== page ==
Poor air quality caused by food production in the United States results in 16,000 deaths per year, 80% of which are linked to animal production, according to a new study by researchers at the University of Minnesota. Research has also revealed that there are steps farmers and consumers can take to reduce the health effects of the foods we eat that are related to air quality.
In an article published in the journal Proceedings of the National Academy of Sciences, researchers measured how the production of various foods affects air quality, finding that animal production is largely responsible for the health impacts associated with agricultural air quality. The study – the first food-for-food report on damage to air quality caused by agriculture – also shows how improved animal and crop management practices, as well as how richer diets in plants, can significantly reduce food mortality. related air pollution.
“Discussions about the environmental impacts of different foods typically focus on their greenhouse gas emissions, land and water use, and impacts on biodiversity, but little is known about how different foods affect air quality. Our research allows this important piece of the puzzle to be included in the conversation, ”said Nina Domingo, a doctoral student in the Department of Bioproducts and Biosystems Engineering at the College of Food, Agriculture and Natural Resources Sciences and from the College of Science and Engineering at the University of Minnesota.
The authors estimated the extent to which agriculture increased the levels of fine particles, or PM2.5, in the air. Chronic exposure to PM2.5 increases the risk of heart disease, cancer, and stroke. Agricultural activities such as plowing land, fertilizing crops, and storing and spreading manure all release pollution that increases PM2.5 levels.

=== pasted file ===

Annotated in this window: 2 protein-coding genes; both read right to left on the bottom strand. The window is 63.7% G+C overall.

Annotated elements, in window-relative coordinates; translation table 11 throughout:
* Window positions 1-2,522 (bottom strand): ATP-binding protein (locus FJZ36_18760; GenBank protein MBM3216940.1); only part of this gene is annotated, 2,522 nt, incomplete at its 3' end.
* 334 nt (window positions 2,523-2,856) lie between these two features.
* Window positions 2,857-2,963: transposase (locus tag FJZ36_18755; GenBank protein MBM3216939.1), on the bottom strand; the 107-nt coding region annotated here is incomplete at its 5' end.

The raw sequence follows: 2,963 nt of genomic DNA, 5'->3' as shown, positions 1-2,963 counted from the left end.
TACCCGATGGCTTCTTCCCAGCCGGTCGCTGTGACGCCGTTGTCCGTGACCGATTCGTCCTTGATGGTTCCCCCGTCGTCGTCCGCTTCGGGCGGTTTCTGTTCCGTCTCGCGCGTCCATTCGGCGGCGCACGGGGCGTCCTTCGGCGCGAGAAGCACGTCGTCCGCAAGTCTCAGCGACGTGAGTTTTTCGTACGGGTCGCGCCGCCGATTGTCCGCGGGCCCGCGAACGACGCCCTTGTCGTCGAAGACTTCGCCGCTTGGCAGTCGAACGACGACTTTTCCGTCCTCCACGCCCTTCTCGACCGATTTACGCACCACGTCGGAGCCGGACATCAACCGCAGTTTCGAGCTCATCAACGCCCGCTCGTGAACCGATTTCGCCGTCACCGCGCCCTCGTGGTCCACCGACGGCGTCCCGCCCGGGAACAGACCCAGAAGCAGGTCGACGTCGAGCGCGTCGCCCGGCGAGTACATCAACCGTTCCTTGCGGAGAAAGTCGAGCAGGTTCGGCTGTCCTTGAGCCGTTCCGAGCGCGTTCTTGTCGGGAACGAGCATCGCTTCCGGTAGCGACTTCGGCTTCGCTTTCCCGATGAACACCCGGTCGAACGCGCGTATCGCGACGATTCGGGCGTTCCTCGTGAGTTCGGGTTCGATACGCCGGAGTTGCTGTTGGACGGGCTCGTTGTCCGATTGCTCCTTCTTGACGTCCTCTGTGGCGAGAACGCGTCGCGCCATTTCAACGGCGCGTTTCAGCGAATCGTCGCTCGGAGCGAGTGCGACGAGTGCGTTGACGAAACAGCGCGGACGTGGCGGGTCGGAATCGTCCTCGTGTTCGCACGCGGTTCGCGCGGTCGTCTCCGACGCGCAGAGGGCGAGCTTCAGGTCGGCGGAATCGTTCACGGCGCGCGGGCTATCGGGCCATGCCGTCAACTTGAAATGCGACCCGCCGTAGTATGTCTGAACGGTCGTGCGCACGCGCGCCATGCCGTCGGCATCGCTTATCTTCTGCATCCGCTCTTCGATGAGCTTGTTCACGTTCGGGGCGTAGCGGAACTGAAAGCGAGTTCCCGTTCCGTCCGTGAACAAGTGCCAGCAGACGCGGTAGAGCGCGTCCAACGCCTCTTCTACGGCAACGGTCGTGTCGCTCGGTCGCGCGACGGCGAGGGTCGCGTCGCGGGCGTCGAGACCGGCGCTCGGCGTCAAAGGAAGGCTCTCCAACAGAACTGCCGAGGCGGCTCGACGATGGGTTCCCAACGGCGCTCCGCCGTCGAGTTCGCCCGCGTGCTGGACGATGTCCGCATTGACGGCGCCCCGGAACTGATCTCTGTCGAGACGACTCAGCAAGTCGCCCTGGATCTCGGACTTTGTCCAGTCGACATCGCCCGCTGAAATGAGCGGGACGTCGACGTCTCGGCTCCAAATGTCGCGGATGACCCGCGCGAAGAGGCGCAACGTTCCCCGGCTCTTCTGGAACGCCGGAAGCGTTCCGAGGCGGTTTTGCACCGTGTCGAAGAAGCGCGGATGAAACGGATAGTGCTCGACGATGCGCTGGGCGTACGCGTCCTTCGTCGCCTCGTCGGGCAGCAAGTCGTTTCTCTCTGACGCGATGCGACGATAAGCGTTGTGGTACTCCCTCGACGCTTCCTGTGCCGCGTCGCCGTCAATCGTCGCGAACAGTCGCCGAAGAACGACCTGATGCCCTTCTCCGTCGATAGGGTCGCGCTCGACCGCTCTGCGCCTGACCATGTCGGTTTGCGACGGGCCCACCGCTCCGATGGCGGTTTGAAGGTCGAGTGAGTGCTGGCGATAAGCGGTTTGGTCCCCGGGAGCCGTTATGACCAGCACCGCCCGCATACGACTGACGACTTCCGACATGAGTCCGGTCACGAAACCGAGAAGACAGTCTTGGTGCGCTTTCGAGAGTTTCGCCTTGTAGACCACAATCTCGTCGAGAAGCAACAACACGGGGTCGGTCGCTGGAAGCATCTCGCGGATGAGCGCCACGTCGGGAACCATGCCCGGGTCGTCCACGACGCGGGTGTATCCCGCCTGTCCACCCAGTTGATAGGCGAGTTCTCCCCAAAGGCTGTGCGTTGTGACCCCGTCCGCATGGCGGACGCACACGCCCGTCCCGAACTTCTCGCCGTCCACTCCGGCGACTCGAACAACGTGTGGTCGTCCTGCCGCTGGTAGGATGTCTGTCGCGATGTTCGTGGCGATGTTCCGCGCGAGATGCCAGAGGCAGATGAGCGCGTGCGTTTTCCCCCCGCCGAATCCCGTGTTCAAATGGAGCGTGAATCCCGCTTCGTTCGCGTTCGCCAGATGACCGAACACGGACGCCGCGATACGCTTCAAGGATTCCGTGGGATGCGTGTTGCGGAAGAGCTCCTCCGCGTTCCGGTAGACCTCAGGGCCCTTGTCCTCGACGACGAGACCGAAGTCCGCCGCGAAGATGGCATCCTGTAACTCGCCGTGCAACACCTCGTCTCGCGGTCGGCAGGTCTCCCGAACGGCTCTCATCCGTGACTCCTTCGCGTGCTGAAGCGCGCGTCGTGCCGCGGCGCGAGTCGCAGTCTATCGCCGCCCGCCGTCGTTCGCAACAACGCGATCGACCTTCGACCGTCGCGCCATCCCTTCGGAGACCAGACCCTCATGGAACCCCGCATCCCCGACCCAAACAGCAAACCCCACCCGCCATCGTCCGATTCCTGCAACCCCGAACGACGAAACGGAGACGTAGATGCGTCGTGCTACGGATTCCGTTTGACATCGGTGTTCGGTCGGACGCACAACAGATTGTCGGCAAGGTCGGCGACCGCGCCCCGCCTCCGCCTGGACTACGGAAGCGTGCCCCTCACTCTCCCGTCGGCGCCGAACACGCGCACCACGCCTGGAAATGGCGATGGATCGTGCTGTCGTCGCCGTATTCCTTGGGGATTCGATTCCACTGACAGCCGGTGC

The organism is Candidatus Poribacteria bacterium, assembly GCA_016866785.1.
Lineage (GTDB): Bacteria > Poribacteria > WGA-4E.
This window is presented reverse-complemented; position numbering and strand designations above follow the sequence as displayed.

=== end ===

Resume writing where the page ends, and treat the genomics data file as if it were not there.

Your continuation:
Foods of animal origin tend to have higher air quality-related damage to human health than plant-based foods due to the pollution released by the manure of the animals themselves and by the use of fertilizers and tillage when growing crops – mainly corn, hay and soybeans. – that they eat. Ammonia, which is released in large quantities from nitrogen fertilizers and manure, is of particular concern because it reacts with other pollutants to form PM2.5.
The study shows that, per serving, the average air quality damage of red meat to human health is twice that of eggs, three times that of dairy products, seven times that of that of poultry, 10 times higher than that of nuts and seeds, and at least 15 times higher than the average for other plant-based foods.
“The air quality-related mortality of the US food system is comparable to that of other sources of air pollution, such as motor vehicles and power generation. Nonetheless, food-related emissions are lightly regulated and less studied than these other sectors, “said Jason Hill, professor in the Department of Bioproducts and Biosystems Engineering. Fortunately, food mortality related to air quality can be reduced by improving fertilizer and manure management practices, and by adopting diets containing larger servings of fruits, vegetables, legumes, whole grains and other plant-based foods.
The paper also finds that many of the steps that farmers and consumers can do to reduce food-borne pollution have many benefits beyond improving air quality, such as reducing emissions from food. greenhouse gases, reducing water pollution and preventing species extinction. In addition, these actions can improve the profitability of farms and contribute to better health through healthier diets.
“There are many solutions available that can improve health outcomes related to air quality,” said Domingo. “Significant changes will require the coordinated efforts of farmers, food companies, consumers and policy makers.
The research was funded by the US Environmental Protection Agency through the Center for Air, Climate, and Energy Solutions (CACES), the US Department of Agriculture and the Wellcome Trust. The research team included researchers from the University of Minnesota, the University of Oxford, Carnegie Mellon University, the University of Washington, and the University of Illinois.